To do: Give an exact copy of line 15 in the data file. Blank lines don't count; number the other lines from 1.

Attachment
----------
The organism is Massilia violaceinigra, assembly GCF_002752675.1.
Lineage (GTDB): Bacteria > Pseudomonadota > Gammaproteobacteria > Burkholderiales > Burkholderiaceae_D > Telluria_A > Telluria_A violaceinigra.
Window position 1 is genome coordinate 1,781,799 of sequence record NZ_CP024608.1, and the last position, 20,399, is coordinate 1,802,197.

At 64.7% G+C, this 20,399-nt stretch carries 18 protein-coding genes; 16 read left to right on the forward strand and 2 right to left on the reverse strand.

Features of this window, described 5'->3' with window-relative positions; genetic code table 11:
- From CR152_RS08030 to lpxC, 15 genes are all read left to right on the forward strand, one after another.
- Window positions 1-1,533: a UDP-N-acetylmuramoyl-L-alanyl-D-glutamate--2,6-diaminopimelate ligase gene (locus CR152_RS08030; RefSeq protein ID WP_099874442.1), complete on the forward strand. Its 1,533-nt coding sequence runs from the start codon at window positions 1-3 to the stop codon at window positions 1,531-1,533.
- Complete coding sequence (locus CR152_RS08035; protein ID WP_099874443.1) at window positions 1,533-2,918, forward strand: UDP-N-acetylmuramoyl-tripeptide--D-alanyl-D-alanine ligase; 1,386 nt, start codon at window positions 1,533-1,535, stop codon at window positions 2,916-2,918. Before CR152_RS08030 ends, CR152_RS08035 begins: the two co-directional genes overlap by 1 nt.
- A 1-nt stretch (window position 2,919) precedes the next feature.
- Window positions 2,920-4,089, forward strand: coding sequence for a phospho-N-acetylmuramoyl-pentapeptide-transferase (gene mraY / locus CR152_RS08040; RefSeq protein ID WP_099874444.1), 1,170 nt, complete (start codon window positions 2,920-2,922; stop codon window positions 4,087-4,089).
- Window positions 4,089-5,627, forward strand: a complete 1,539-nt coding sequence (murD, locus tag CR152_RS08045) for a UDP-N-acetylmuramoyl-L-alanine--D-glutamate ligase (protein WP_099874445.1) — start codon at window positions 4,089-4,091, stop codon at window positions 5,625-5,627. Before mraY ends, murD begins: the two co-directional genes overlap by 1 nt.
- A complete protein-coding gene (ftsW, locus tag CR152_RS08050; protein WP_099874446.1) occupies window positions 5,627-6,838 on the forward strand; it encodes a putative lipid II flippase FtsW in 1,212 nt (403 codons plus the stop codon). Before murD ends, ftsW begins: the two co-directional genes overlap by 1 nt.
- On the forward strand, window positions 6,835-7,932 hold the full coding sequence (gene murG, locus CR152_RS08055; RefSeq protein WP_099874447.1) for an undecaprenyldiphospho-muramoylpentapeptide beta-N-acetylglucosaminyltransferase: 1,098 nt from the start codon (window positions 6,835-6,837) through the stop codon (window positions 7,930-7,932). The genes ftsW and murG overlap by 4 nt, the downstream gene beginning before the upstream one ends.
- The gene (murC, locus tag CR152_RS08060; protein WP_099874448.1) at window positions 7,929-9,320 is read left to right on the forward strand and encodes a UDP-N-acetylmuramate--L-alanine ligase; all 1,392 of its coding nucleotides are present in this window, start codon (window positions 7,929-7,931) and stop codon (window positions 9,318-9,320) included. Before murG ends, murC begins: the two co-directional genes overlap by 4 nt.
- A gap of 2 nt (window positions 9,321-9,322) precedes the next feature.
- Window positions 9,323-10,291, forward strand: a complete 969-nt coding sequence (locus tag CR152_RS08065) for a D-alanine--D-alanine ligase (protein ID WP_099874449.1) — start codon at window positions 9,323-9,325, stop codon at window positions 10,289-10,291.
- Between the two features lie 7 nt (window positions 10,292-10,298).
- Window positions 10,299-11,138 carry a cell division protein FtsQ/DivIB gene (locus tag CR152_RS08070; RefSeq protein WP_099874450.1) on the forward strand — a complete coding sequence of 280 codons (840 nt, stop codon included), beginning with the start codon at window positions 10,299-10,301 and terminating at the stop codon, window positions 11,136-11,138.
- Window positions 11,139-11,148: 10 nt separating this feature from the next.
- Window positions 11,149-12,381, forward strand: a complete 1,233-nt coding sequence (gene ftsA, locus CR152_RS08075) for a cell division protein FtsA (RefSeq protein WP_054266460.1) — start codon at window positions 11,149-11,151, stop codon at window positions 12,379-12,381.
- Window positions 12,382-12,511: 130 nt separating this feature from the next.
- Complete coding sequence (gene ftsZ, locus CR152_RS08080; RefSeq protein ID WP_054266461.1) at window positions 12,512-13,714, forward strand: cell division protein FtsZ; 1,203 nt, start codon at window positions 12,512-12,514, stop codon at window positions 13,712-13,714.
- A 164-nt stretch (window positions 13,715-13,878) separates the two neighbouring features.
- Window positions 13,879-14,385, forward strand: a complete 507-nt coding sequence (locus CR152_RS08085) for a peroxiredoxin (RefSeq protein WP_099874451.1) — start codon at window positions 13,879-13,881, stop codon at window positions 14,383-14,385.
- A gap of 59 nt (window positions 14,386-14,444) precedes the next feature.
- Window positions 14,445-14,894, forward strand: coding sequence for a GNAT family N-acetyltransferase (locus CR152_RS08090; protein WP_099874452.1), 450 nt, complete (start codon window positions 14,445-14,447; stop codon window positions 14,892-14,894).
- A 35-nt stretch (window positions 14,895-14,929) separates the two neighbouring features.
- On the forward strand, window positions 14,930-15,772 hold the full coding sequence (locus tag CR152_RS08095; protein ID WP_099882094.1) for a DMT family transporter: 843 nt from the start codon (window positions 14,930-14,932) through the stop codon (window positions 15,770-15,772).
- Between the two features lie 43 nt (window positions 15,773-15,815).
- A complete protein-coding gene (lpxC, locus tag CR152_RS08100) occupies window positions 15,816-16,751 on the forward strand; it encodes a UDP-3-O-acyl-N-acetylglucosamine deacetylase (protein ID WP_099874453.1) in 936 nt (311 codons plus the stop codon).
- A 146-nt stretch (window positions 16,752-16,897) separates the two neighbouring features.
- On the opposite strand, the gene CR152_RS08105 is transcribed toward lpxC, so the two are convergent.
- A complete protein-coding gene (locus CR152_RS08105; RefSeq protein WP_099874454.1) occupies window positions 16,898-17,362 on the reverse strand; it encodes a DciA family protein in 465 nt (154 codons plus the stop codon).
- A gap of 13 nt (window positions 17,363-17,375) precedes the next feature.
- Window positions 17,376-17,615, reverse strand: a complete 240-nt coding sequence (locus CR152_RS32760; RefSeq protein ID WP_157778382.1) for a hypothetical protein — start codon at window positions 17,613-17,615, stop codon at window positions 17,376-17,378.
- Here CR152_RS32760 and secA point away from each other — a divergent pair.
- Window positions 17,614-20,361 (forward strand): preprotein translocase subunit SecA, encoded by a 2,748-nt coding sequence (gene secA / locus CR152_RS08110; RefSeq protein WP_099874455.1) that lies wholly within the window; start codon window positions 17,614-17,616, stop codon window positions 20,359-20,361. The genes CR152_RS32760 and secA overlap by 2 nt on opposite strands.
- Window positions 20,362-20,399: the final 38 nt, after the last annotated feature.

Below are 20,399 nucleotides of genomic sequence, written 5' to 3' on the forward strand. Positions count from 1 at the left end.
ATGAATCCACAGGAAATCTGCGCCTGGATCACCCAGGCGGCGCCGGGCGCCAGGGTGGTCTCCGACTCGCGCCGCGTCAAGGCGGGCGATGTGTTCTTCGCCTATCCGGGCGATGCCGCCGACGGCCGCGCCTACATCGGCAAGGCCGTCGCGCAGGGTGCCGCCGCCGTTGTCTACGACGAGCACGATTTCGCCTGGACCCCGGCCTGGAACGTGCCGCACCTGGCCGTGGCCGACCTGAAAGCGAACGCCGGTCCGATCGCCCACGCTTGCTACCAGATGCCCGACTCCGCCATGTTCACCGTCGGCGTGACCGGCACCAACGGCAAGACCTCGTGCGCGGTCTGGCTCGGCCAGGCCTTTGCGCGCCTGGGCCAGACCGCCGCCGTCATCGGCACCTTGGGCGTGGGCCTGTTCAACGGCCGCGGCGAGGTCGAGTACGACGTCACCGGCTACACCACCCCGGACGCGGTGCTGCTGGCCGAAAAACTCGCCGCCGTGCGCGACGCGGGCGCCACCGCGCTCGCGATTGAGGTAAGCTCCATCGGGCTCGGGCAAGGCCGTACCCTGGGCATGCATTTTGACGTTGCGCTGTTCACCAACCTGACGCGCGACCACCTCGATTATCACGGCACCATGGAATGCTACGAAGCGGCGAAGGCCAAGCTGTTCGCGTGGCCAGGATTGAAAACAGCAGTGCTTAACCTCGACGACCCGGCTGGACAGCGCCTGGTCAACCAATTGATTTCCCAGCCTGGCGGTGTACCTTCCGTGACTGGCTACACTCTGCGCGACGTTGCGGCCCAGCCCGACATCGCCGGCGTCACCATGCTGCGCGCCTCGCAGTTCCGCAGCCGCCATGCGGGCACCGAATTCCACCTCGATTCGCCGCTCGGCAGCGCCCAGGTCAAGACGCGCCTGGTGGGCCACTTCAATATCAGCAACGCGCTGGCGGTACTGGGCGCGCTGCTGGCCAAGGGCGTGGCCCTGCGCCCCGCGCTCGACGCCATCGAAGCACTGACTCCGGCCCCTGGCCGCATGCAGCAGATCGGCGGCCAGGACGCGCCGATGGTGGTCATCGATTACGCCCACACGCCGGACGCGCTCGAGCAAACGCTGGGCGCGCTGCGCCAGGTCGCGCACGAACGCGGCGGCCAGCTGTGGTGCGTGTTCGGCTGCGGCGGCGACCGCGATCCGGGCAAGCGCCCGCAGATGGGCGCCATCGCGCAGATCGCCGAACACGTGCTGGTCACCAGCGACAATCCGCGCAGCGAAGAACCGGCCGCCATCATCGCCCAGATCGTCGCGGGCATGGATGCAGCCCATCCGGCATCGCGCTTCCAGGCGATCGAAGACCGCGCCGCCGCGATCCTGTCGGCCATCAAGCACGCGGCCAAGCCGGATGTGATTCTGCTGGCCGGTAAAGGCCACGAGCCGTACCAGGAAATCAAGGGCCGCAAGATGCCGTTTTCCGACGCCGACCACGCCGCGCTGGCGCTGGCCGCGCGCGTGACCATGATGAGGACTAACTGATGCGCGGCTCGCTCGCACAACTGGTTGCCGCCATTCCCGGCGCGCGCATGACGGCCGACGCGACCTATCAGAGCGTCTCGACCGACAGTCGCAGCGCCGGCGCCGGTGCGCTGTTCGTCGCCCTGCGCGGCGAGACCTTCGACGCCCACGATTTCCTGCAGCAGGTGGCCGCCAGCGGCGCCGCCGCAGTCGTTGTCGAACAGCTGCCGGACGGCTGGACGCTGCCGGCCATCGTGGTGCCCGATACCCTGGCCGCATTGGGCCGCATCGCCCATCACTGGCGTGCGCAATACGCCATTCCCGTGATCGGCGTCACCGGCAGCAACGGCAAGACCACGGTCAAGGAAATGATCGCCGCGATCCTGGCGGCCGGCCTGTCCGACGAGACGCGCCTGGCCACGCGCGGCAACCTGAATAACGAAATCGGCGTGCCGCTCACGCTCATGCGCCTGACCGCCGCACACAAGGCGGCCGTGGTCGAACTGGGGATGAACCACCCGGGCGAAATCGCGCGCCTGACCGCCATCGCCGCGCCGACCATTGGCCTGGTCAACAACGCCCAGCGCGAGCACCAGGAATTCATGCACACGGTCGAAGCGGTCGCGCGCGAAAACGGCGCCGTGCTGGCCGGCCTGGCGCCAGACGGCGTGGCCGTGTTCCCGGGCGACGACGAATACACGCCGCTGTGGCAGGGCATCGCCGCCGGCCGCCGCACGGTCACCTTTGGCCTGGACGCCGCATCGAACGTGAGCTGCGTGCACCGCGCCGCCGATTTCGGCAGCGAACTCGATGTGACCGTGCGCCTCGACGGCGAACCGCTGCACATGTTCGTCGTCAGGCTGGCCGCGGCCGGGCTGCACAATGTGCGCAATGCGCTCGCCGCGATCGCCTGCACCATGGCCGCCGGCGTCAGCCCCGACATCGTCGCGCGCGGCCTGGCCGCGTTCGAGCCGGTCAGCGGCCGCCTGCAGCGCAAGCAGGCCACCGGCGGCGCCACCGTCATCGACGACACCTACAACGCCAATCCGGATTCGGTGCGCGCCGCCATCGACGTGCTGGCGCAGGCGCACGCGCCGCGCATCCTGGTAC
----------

- A gap of 2 nt (window positions 9,321-9,322) precedes the next feature.